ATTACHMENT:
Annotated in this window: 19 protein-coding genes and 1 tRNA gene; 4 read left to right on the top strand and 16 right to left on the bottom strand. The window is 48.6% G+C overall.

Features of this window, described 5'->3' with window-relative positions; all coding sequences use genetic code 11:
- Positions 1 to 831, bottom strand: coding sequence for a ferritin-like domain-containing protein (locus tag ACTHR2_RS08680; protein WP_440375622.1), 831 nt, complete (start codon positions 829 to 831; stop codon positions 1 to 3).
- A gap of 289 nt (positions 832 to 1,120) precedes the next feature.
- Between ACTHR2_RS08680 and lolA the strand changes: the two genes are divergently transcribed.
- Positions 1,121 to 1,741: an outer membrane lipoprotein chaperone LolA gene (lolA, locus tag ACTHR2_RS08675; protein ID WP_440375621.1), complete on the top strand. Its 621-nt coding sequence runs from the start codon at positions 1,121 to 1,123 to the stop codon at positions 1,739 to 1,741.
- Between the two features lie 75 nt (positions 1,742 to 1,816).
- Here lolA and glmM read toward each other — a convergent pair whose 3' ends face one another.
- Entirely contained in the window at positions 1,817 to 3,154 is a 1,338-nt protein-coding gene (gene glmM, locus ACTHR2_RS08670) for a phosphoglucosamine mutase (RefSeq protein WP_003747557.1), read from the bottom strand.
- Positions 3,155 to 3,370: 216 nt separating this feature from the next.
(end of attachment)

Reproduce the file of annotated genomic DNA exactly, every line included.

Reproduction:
Annotated in this window: 19 protein-coding genes and 1 tRNA gene; 4 read left to right on the top strand and 16 right to left on the bottom strand. The window is 48.6% G+C overall.

Features of this window, described 5'->3' with window-relative positions; all coding sequences use genetic code 11:
- Positions 1 to 831, bottom strand: coding sequence for a ferritin-like domain-containing protein (locus tag ACTHR2_RS08680; protein WP_440375622.1), 831 nt, complete (start codon positions 829 to 831; stop codon positions 1 to 3).
- A gap of 289 nt (positions 832 to 1,120) precedes the next feature.
- Between ACTHR2_RS08680 and lolA the strand changes: the two genes are divergently transcribed.
- Positions 1,121 to 1,741: an outer membrane lipoprotein chaperone LolA gene (lolA, locus tag ACTHR2_RS08675; protein ID WP_440375621.1), complete on the top strand. Its 621-nt coding sequence runs from the start codon at positions 1,121 to 1,123 to the stop codon at positions 1,739 to 1,741.
- Between the two features lie 75 nt (positions 1,742 to 1,816).
- Here lolA and glmM read toward each other — a convergent pair whose 3' ends face one another.
- Entirely contained in the window at positions 1,817 to 3,154 is a 1,338-nt protein-coding gene (gene glmM, locus ACTHR2_RS08670) for a phosphoglucosamine mutase (RefSeq protein WP_003747557.1), read from the bottom strand.
- Positions 3,155 to 3,370: 216 nt separating this feature from the next.